THE World Economic Forum has recognised research which linked the regeneration of the Forth and Clyde Canal in north Glasgow to improved health and wellbeing.
The international non-governmental organisation featured the findings of the research on the front page of its website as well as on its Instagram page, which has 3.8 million followers.
The study, carried out by Glasgow Caledonian University (GCU) and Scottish Canals, focused on the regeneration along the canal in the north side of Glasgow. It revealed a 3% decline in mortality rates over a 20-year period in communities that live within 500m of a canal that has undergone major transformation.
The study’s accompanying report read, “The study findings showed a faster decline in mortality rates in urban areas proximal to the canal compared to more distal areas over an interval that spanned nearly two decades. This association between a greater drop in annual mortality rates and proximity to the canal remained present after adjusting for regional deprivation, with a closing gap in mortality rate between the area closest to the canal and area further removed from the canal during the study period.”
GCU professor in health behaviour dynamics, Sebastien Chastin, who led the research, said, “Internationally, World Water Day is a chance to look back over the last year and recognise the success and innovation of scientists, water management and those who have contributed to the sector globally.”
GCU PhD researcher, Michail Georgiou, added, “I am honoured that The World Economic Forum has chosen to celebrate Glasgow Caledonian University’s study on urban blue spaces as a highlight of the previous year. With canals and rivers flowing through many towns and cities globally and more than two thirds of the world’s population forecast to live in a urban area by 2050, this research shows the scale of impact that can be achieved by investing intelligently in blue and green spaces.”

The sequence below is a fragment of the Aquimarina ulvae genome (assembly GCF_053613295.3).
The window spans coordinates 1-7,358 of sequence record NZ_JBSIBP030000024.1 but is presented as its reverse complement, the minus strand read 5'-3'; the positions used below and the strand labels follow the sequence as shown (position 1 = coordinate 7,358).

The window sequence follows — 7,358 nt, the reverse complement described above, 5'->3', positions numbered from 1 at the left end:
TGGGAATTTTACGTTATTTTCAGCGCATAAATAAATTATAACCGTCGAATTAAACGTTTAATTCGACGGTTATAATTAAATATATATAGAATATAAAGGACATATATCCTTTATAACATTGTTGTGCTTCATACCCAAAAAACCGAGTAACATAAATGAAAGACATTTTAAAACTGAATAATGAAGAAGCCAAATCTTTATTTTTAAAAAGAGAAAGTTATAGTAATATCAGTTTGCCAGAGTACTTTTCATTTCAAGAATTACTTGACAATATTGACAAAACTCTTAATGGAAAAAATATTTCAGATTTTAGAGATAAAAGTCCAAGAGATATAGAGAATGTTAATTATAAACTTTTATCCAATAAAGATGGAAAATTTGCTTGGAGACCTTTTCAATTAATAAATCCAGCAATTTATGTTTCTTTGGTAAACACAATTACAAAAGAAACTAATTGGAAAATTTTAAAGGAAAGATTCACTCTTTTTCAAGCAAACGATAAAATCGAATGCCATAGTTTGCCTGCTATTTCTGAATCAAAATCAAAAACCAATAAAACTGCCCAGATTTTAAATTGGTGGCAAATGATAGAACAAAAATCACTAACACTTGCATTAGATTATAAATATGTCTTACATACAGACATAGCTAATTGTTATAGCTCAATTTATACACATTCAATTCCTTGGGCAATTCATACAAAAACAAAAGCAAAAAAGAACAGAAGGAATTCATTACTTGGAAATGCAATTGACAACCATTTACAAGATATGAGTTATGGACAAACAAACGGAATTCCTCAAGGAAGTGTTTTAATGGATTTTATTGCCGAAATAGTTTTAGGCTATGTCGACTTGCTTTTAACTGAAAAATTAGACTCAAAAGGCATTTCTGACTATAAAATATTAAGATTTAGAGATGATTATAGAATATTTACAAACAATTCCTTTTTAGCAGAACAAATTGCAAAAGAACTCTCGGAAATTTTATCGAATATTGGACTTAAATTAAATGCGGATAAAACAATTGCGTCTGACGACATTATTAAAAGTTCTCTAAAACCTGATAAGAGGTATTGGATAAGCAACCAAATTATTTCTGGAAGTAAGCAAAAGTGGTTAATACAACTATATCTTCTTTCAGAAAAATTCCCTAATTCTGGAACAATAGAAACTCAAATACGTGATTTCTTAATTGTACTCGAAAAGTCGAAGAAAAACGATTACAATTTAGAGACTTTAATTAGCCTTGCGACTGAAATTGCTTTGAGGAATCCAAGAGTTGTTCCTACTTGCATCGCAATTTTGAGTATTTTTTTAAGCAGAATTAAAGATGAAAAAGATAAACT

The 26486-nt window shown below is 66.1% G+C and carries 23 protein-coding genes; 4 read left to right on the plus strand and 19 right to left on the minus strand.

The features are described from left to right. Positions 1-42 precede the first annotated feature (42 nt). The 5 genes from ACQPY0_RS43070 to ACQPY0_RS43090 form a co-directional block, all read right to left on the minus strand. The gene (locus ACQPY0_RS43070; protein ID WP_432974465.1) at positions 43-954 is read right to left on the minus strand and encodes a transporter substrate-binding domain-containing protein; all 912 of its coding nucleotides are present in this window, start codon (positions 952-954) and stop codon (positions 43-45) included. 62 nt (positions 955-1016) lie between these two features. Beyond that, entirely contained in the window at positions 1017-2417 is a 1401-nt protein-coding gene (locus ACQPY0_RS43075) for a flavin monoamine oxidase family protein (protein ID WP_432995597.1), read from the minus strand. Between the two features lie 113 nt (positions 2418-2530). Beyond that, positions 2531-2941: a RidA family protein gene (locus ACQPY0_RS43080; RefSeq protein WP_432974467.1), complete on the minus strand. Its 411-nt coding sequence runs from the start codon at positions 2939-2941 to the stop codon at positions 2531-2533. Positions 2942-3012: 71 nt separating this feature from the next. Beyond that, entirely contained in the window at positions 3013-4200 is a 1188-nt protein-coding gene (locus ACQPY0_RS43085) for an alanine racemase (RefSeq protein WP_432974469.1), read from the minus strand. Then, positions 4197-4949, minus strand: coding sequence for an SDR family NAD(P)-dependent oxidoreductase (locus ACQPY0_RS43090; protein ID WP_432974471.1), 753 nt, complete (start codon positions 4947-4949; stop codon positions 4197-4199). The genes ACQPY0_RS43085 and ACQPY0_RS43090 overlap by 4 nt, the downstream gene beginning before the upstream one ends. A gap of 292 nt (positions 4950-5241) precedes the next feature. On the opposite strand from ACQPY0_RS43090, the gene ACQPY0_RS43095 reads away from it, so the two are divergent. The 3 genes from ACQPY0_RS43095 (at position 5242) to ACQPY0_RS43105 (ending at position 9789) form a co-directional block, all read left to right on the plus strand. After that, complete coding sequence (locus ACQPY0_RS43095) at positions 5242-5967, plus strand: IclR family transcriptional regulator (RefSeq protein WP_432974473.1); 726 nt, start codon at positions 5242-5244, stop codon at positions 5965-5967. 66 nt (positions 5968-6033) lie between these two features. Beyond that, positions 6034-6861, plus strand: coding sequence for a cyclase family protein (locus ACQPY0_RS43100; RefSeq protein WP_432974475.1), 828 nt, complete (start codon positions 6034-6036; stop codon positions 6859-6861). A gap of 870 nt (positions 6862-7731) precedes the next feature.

Catherine Topley, CEO of Scottish Canals, commented, “I am delighted that the World Economic Forum has showcased the health and wellbeing benefits globally of regenerating canals and blue spaces on World Water Day. Scottish Canals and our partners at Glasgow Caledonian University, Glasgow City Council and elsewhere have driven a multi-million pound regeneration initiative along the Forth & Clyde Canal in North Glasgow over the past 20 years. We have seen that creating a safer, more welcoming and easy to access blue and green space has directly helped to tackle health inequalities among those communities lining the canal banks. What is so exciting is that this collaboration shows other towns and cities around the world that investing in blue spaces, such as canals, can generate significant social returns that not only benefit individuals but society as a whole.”